The Chandrayaan probe gets clicking
THE probing instrument on board Chandrayaan-I with the map of India painted on it dislodged from the spacecraft and hit the surface of the Shackleton crater on the moon on November 14. This crater in the south pole of the moon had earlier been identified by scientists as the place to search for water.
During this 25-minute descent to the moon, a high-resolution video camera installed on the moon impact probe captured images of the surface of the moon from very close range. A mass spectrometer the probe carried studied the constituents of the lunar atmosphere during the journey, while a radar altimeter recorded the distance of the probe from the lunar surface at different stages. While the images were being taken, one had to measure simultaneously from what distance a particular image had been taken.
The data collected by the three instruments on the moon impact probe will help prepare for future landing of instruments and manned missions to Earth's satellite.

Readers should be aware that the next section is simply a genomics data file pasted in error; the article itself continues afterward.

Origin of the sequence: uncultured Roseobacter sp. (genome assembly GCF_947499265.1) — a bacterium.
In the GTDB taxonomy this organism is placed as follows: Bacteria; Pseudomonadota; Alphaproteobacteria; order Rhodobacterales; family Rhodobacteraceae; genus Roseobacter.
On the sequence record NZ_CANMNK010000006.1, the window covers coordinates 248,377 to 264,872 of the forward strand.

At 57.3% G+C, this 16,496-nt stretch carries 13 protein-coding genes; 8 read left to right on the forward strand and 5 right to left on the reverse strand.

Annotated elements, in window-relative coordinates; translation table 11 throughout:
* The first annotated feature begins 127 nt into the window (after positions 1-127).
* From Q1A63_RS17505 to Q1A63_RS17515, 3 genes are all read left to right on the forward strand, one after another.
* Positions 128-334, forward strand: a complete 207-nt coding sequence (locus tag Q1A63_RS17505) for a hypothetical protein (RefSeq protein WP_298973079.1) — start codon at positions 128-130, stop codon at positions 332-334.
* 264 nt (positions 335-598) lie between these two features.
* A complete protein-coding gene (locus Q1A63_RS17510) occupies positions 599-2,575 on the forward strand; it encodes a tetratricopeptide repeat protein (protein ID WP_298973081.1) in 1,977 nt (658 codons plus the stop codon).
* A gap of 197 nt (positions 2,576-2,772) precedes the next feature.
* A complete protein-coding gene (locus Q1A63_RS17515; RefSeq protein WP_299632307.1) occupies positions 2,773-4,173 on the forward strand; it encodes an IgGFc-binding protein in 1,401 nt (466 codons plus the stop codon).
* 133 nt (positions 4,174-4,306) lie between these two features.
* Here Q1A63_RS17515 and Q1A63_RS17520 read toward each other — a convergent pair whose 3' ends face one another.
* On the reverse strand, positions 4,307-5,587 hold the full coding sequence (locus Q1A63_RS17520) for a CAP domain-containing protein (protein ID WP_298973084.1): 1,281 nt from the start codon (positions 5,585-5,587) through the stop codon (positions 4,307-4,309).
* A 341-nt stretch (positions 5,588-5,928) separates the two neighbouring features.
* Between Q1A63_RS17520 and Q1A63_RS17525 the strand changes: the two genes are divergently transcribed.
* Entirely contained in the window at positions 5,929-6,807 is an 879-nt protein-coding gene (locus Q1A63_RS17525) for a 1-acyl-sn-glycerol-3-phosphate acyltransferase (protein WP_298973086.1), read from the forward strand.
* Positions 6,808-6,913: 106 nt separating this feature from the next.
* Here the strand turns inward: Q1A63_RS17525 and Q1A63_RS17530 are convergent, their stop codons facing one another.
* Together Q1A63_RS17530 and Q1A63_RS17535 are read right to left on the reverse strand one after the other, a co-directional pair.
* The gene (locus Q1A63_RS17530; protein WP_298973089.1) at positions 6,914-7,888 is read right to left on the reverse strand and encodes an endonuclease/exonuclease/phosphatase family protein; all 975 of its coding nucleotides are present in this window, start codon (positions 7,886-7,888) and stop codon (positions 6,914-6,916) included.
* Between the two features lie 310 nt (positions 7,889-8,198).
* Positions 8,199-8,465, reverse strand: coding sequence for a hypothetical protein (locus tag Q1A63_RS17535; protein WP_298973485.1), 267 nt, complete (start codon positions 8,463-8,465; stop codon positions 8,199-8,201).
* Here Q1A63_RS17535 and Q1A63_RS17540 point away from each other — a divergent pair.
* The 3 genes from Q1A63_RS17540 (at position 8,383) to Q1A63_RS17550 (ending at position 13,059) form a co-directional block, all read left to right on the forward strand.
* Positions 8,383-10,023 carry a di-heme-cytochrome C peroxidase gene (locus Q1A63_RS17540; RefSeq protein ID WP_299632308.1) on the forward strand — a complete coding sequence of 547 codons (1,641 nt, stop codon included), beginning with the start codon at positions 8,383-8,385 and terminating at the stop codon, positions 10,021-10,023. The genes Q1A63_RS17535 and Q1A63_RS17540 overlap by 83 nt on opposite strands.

The Indian Space Research Organisation's (isro's) Chairman Madhavan Nair said the probe sent clear images and vital inputs for future landings on the moon (see '2008: a lunar odyssey', Down To Earth, November 16-30, 2008). "The first pictures are very clear. Some of the craters identified by earlier missions required better resolution. Now we can see them with very fine resolution, which should give good input to those studying the moon's surface," he told the media. Instruments on Chandrayaan-I have also become active and will be orbiting the moon aboard the spacecraft for two years.
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